Another look back at Budapest in 1956, from the New York Times, by way of Crooked Timber’s comments:
THE first time I saw deep joy on my fatherâ€™s face â€” the kind that comes from within and which is a childâ€™s most reassuring signal from a parent â€” was on Oct. 23, 1956. It was at Bem Square, on the right bank of the Danube, where thousands of students, a sprinkling of workers and even some young soldiers still in uniform had spontaneously gathered to hear the studentsâ€™ list of demands for reform by Hungaryâ€™s Communist government.
I was holding tight to his hand when a woman appeared on the balcony of the Foreign Ministry, which faces the square, and waved the Hungarian tricolor. The hated Soviet hammer and sickle had been cut from the center. Thus was the symbol of the Hungarian revolution (and so many others still to come) born. When someone in the growing crowd brazenly shouted, â€œRuszki haza!â€ â€” â€œRussians go homeâ€ â€” the revolution had its slogan, as well.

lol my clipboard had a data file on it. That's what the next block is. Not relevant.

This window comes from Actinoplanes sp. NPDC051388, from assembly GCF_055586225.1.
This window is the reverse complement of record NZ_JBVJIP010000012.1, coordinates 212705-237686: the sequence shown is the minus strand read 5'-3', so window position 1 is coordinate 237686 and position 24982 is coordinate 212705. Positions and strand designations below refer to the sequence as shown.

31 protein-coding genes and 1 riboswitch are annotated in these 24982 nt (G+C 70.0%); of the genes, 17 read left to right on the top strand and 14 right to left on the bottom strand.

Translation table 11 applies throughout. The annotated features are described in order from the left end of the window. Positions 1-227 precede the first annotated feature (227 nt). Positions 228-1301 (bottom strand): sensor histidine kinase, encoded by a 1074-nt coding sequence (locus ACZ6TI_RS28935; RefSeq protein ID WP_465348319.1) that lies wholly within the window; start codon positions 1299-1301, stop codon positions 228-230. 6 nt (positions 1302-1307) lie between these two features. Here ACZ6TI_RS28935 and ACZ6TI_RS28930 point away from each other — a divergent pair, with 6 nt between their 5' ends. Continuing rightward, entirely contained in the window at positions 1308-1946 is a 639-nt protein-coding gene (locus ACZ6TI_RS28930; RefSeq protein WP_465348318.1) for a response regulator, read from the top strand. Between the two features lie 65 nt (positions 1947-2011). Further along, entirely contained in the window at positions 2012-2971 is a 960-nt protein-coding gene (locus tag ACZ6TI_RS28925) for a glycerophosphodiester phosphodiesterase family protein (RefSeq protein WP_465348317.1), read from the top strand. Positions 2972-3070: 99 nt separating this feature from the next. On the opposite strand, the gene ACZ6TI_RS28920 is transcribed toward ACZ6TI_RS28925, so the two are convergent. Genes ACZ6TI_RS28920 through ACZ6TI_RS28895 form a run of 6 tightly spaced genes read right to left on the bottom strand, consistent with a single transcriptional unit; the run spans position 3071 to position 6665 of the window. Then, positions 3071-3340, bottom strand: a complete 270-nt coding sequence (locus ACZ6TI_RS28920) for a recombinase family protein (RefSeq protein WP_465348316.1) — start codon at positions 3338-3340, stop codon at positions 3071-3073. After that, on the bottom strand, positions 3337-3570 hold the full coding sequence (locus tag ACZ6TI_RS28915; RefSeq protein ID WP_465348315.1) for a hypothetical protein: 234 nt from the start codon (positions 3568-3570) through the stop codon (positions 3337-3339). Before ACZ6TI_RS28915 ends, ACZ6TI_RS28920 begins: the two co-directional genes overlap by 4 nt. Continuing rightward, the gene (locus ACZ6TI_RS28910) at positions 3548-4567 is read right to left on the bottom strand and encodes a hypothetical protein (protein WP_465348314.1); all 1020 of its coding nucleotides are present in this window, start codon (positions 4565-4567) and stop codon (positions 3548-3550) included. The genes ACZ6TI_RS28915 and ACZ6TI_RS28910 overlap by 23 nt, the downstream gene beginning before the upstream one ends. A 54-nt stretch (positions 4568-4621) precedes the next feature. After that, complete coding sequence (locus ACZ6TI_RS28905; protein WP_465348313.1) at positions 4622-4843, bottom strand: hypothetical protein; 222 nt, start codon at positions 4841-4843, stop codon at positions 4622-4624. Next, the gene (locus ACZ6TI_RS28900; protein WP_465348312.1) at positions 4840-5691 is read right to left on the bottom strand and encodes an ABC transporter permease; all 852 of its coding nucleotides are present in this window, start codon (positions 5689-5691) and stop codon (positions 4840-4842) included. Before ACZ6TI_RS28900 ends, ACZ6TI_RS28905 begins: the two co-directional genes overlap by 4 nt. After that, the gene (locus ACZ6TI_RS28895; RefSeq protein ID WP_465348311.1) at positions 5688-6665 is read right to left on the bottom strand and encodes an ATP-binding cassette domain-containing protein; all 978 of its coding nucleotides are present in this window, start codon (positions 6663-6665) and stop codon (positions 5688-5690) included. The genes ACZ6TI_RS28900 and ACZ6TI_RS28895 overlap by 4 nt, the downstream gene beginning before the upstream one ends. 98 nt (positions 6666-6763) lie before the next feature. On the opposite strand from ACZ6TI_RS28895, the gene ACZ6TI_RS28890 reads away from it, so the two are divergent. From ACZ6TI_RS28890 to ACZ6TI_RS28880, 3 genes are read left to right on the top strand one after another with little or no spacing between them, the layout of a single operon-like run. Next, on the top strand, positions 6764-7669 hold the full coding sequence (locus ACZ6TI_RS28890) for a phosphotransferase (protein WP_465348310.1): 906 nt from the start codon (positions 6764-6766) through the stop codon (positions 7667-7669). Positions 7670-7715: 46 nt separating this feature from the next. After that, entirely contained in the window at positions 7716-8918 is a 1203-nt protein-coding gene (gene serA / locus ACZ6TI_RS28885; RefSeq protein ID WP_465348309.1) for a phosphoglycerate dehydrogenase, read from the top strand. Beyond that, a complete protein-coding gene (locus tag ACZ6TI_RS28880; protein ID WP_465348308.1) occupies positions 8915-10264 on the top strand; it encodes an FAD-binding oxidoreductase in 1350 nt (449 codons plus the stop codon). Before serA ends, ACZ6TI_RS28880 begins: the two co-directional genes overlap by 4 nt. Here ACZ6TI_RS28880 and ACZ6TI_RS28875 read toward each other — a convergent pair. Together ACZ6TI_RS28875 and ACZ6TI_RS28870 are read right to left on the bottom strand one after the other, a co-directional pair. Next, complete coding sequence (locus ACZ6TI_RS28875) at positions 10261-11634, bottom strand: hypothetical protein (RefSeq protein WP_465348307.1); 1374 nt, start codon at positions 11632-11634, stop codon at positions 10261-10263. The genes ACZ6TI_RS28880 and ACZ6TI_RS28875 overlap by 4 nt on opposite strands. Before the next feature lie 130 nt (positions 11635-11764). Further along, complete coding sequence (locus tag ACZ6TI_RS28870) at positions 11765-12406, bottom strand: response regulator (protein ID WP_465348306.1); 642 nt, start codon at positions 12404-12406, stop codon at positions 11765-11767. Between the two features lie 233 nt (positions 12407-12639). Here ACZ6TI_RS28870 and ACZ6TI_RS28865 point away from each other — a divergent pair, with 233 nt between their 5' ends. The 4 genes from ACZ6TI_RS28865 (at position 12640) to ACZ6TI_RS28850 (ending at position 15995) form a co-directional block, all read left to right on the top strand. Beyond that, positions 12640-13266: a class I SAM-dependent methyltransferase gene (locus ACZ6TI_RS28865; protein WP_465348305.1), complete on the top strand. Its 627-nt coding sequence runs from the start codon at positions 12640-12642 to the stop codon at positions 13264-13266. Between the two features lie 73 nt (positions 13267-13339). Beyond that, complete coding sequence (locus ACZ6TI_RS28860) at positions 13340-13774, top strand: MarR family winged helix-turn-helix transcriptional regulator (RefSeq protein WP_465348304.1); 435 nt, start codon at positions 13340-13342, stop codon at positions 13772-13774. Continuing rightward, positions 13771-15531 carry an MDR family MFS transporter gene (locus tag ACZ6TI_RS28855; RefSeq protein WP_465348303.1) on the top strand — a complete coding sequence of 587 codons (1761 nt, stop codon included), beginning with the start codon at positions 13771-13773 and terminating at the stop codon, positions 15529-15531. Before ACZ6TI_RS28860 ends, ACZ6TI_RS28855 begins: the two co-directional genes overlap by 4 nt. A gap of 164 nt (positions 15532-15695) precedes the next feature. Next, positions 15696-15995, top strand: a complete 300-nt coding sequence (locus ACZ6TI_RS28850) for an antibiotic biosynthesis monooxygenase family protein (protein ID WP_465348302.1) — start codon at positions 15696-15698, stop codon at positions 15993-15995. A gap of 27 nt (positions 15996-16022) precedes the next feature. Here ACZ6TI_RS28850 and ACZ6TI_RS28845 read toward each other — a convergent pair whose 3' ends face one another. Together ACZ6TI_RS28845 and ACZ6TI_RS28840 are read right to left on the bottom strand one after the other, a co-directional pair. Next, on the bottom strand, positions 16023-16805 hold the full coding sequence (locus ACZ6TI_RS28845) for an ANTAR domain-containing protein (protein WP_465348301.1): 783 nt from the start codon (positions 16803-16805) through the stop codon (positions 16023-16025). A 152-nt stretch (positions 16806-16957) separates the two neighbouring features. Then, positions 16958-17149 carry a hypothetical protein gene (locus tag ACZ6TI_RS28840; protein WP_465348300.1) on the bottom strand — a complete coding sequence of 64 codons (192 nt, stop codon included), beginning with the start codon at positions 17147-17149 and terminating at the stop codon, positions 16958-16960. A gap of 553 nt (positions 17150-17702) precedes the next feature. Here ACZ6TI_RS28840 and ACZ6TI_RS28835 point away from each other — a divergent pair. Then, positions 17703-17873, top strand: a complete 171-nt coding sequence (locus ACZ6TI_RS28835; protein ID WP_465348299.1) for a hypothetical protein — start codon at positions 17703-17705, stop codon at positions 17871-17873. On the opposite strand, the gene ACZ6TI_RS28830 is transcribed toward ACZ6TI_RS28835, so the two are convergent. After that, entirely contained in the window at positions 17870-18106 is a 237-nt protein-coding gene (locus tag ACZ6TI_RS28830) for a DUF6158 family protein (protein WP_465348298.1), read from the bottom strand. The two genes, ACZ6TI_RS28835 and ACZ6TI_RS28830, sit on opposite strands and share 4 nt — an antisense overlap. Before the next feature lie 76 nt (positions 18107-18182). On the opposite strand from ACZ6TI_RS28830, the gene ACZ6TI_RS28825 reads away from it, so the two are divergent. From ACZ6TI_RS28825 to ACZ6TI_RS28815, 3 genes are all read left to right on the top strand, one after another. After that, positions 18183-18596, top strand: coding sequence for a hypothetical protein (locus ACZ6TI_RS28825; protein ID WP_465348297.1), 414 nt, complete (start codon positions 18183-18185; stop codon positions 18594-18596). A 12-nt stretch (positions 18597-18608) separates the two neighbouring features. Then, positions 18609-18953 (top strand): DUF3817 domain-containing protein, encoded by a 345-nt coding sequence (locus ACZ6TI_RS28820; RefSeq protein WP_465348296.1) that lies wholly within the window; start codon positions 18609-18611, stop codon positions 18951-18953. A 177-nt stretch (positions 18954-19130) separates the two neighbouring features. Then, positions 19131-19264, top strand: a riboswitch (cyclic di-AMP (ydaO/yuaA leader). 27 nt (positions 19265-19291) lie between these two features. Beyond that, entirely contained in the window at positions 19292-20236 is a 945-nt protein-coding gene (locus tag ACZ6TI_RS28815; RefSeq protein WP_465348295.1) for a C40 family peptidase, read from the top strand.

The post’s title is Hungarian for “under the frog,” which is the shorter version of an expression for when things are very bad. You’re under a frog’s butt at the bottom of a well, or simply under the frog.